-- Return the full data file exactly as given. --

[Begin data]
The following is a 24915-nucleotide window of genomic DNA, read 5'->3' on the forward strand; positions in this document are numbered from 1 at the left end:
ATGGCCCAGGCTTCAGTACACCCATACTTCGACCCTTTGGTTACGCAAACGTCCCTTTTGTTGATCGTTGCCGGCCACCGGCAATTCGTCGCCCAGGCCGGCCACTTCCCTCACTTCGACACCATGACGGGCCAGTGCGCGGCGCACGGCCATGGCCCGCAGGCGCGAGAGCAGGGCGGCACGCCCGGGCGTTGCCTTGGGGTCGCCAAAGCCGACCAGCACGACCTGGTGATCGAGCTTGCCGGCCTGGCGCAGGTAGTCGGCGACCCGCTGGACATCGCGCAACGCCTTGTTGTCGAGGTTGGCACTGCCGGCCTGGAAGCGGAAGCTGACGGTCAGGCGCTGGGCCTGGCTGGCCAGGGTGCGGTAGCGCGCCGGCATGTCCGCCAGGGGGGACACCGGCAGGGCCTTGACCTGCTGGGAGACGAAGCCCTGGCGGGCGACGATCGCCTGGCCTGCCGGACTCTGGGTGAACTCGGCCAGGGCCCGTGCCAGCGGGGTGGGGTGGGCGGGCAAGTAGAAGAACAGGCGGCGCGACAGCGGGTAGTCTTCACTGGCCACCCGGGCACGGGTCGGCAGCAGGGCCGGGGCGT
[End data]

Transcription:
The following is a 24915-nucleotide window of genomic DNA, read 5'->3' on the forward strand; positions in this document are numbered from 1 at the left end:
ATGGCCCAGGCTTCAGTACACCCATACTTCGACCCTTTGGTTACGCAAACGTCCCTTTTGTTGATCGTTGCCGGCCACCGGCAATTCGTCGCCCAGGCCGGCCACTTCCCTCACTTCGACACCATGACGGGCCAGTGCGCGGCGCACGGCCATGGCCCGCAGGCGCGAGAGCAGGGCGGCACGCCCGGGCGTTGCCTTGGGGTCGCCAAAGCCGACCAGCACGACCTGGTGATCGAGCTTGCCGGCCTGGCGCAGGTAGTCGGCGACCCGCTGGACATCGCGCAACGCCTTGTTGTCGAGGTTGGCACTGCCGGCCTGGAAGCGGAAGCTGACGGTCAGGCGCTGGGCCTGGCTGGCCAGGGTGCGGTAGCGCGCCGGCATGTCCGCCAGGGGGGACACCGGCAGGGCCTTGACCTGCTGGGAGACGAAGCCCTGGCGGGCGACGATCGCCTGGCCTGCCGGACTCTGGGTGAACTCGGCCAGGGCCCGTGCCAGCGGGGTGGGGTGGGCGGGCAAGTAGAAGAACAGGCGGCGCGACAGCGGGTAGTCTTCACTGGCCACCCGGGCACGGGTCGGCAGCAGGGCCGGGGCGT